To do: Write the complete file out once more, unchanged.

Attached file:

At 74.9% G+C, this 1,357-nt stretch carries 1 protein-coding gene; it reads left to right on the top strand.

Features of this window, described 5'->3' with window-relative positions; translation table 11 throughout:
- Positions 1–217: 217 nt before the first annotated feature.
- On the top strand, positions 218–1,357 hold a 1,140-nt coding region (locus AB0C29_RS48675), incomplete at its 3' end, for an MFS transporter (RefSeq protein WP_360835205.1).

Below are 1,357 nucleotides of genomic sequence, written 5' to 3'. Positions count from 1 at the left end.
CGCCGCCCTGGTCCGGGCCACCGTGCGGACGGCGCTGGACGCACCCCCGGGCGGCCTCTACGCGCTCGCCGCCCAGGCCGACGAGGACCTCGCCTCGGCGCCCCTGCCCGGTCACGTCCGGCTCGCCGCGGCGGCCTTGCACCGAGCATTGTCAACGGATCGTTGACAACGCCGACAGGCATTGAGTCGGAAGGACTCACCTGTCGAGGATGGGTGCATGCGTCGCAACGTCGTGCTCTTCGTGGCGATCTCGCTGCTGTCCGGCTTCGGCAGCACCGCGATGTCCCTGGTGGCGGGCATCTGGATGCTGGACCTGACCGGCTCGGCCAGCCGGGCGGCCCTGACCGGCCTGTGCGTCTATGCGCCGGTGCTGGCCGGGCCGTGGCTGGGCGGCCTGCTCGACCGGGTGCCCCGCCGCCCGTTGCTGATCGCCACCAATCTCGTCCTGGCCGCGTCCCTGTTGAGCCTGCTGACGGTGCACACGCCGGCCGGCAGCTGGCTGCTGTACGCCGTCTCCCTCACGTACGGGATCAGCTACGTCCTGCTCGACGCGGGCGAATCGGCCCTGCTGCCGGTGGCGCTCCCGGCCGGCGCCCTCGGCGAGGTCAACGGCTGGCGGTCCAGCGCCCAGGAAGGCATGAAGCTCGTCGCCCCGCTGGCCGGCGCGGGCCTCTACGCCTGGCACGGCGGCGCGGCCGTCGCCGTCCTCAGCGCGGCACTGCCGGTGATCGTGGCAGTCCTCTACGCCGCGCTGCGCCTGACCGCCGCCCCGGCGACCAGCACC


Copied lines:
At 74.9% G+C, this 1,357-nt stretch carries 1 protein-coding gene; it reads left to right on the top strand.

Features of this window, described 5'->3' with window-relative positions; translation table 11 throughout:
- Positions 1–217: 217 nt before the first annotated feature.
- On the top strand, positions 218–1,357 hold a 1,140-nt coding region (locus AB0C29_RS48675), incomplete at its 3' end, for an MFS transporter (RefSeq protein WP_360835205.1).

Below are 1,357 nucleotides of genomic sequence, written 5' to 3'. Positions count from 1 at the left end.
CGCCGCCCTGGTCCGGGCCACCGTGCGGACGGCGCTGGACGCACCCCCGGGCGGCCTCTACGCGCTCGCCGCCCAGGCCGACGAGGACCTCGCCTCGGCGCCCCTGCCCGGTCACGTCCGGCTCGCCGCGGCGGCCTTGCACCGAGCATTGTCAACGGATCGTTGACAACGCCGACAGGCATTGAGTCGGAAGGACTCACCTGTCGAGGATGGGTGCATGCGTCGCAACGTCGTGCTCTTCGTGGCGATCTCGCTGCTGTCCGGCTTCGGCAGCACCGCGATGTCCCTGGTGGCGGGCATCTGGATGCTGGACCTGACCGGCTCGGCCAGCCGGGCGGCCCTGACCGGCCTGTGCGTCTATGCGCCGGTGCTGGCCGGGCCGTGGCTGGGCGGCCTGCTCGACCGGGTGCCCCGCCGCCCGTTGCTGATCGCCACCAATCTCGTCCTGGCCGCGTCCCTGTTGAGCCTGCTGACGGTGCACACGCCGGCCGGCAGCTGGCTGCTGTACGCCGTCTCCCTCACGTACGGGATCAGCTACGTCCTGCTCGACGCGGGCGAATCGGCCCTGCTGCCGGTGGCGCTCCCGGCCGGCGCCCTCGGCGAGGTCAACGGCTGGCGGTCCAGCGCCCAGGAAGGCATGAAGCTCGTCGCCCCGCTGGCCGGCGCGGGCCTCTACGCCTGGCACGGCGGCGCGGCCGTCGCCGTCCTCAGCGCGGCACTGCCGGTGATCGTGGCAGTCCTCTACGCCGCGCTGCGCCTGACCGCCGCCCCGGCGACCAGCACC